He noted that the base substances and the orientation of the platelets can be combined as required, “which rapidly and easily makes a wide range of different material types with varying properties feasible.” For example, copper platelets could be used in place of aluminum oxide platelets, allowing for use in electronics.

One part of the MASC process, the magnetization and orientation of the ceramic platelets, has been patented.

Abstract of Magnetically assisted slip casting of bioinspired heterogeneous composites

Natural composites are often heterogeneous to fulfil functional demands. Manufacturing analogous materials remains difficult, however, owing to the lack of adequate and easily accessible processing tools. Here, we report an additive manufacturing platform able to fabricate complex-shaped parts exhibiting bioinspired heterogeneous microstructures with locally tunable texture, composition and properties, as well as unprecedentedly high volume fractions of inorganic phase (up to 100%). The technology combines an aqueous-based slip-casting process with magnetically directed particle assembly to create programmed microstructural designs using anisotropic stiff platelets in a ceramic, metal or polymer functional matrix. Using quantitative tools to control the casting kinetics and the temporal pattern of the applied magnetic fields, we demonstrate that this approach is robust and can be exploited to design and fabricate heterogeneous composites with thus far inaccessible microstructures. Proof-of-concept examples include bulk composites with periodic patterns of microreinforcement orientation, and tooth-like bilayer parts with intricate shapes exhibiting site-specific composition and texture.

Self-assembling material could lead to artificial arteries

Illustration showing creation of synthetic capillaries from peptides and proteins (credit: QMUL)

Researchers at Queen Mary University of London (QMUL) have developed a new bioinspired process using self-assembling organic molecules that can develop into complex tubular tissue-like structures. The process could lead to creating synthetic tissues that emulate veins, arteries, or even the blood-brain barrier, and that exhibit dynamic behaviors found in biological tissues like growth, morphogenesis, and healing.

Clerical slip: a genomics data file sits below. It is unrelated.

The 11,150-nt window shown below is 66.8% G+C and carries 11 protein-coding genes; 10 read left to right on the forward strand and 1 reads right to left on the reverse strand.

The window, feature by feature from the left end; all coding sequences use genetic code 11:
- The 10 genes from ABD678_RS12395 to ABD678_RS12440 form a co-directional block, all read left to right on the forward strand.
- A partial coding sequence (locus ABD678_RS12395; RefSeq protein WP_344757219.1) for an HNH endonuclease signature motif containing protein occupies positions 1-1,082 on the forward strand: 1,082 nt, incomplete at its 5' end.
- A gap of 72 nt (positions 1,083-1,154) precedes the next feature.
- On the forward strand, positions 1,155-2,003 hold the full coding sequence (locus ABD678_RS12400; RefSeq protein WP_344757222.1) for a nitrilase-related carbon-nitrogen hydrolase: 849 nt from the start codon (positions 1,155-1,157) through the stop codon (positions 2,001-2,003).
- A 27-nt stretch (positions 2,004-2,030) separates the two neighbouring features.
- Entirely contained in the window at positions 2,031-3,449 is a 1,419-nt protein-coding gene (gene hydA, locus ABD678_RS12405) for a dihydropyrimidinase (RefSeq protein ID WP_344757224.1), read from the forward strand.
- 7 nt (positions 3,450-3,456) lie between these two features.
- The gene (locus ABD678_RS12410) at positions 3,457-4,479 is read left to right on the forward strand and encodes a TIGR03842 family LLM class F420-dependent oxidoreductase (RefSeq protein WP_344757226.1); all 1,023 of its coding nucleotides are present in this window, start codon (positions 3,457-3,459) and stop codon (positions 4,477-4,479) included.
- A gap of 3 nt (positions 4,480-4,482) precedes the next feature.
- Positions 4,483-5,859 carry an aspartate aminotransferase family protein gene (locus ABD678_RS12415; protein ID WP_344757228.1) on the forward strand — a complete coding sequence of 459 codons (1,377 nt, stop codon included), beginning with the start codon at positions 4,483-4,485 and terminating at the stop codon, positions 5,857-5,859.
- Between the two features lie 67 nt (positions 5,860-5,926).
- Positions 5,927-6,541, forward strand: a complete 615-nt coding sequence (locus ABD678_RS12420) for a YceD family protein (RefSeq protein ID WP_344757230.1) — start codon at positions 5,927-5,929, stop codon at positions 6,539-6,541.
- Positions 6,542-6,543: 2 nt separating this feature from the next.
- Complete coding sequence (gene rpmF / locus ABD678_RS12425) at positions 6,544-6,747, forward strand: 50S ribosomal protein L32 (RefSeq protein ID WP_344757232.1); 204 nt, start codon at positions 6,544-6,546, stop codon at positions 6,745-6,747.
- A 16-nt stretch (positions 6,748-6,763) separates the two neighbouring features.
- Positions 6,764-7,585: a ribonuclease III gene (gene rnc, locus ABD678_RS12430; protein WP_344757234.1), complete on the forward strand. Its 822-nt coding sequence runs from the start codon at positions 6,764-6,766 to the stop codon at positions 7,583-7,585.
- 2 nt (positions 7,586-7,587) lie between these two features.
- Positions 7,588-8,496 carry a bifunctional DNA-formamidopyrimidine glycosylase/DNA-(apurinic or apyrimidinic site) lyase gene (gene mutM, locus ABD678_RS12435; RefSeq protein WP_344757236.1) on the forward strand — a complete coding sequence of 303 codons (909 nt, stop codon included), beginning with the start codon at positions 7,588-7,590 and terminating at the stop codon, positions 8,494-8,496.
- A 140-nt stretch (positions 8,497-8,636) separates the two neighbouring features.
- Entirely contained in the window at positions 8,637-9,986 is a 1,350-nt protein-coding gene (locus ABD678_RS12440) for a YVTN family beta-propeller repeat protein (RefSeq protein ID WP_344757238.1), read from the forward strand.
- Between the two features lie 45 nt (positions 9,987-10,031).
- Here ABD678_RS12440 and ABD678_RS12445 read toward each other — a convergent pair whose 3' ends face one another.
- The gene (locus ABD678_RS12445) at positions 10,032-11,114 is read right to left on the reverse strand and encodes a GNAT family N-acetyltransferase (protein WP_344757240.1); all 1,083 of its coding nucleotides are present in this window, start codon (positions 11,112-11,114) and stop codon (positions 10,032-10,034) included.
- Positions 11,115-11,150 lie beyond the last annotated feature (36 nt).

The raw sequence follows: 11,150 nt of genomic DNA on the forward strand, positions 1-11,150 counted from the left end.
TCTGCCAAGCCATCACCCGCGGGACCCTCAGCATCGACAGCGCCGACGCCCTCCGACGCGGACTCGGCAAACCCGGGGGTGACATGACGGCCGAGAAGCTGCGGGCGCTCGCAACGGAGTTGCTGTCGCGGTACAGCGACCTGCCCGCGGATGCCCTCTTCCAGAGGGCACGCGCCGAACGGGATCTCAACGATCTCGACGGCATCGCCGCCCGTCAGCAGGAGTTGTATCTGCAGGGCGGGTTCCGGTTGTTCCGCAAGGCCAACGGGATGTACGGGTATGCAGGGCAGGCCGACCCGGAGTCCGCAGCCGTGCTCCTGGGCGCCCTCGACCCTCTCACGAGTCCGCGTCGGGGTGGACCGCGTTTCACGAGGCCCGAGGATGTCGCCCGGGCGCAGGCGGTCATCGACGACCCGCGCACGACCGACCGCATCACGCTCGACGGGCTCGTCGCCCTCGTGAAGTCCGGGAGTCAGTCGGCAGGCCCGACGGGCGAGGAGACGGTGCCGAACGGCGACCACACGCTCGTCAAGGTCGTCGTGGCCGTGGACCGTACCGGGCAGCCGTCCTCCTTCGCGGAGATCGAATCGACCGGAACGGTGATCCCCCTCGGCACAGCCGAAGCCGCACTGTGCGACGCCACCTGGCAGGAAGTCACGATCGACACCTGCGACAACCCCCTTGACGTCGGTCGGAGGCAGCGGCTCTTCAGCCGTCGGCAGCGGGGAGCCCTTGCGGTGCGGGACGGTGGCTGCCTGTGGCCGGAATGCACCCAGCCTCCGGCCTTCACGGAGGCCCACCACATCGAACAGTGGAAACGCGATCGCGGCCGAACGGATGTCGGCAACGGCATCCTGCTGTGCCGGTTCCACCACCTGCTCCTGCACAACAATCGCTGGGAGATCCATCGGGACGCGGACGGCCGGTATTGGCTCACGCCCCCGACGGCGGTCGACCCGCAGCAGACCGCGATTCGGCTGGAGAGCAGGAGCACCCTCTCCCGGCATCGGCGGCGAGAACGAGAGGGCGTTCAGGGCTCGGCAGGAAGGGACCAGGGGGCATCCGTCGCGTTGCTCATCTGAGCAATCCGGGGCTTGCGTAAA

The process uses solutions of peptide and protein molecules that self-assemble to form a dynamic tissue that can be guided to grow into complex shapes without the use of molds or techniques like 3-D printing.

Adipose-derived stem cells (mADSCs) seeded onto the protein/peptide membrane (credit: QMUL)

According to the researchers, the finding could allow scientists to study diseases such as Alzheimer’s with a high level of similarity to the real tissue and create better implants, complex tissues, and more effective drug-screening methods.

The study appeared September 28 in the journal Nature Chemistry. It has been partly funded by the European Research Council.

QMUL | Demonstrating a dynamic self-assembling protein-peptide membrane

Abstract of Co-assembly, spatiotemporal control and morphogenesis of a hybrid protein–peptide system

Controlling molecular interactions between bioinspired molecules can enable the development of new materials with higher complexity and innovative properties. Here we report on a dynamic system that emerges from the conformational modification of an elastin-like protein by peptide amphiphiles and with the capacity to access, and be maintained in, non-equilibrium for substantial periods of time. The system enables the formation of a robust membrane that displays controlled assembly and disassembly capabilities, adhesion and sealing to surfaces, self-healing and the capability to undergo morphogenesis into tubular structures with high spatiotemporal control. We use advanced microscopy along with turbidity and spectroscopic measurements to investigate the mechanism of assembly and its relation to the distinctive membrane architecture and the resulting dynamic properties. Using cell-culture experiments with endothelial and adipose-derived stem cells, we demonstrate the potential of this system to generate complex bioactive scaffolds for applications such as tissue engineering.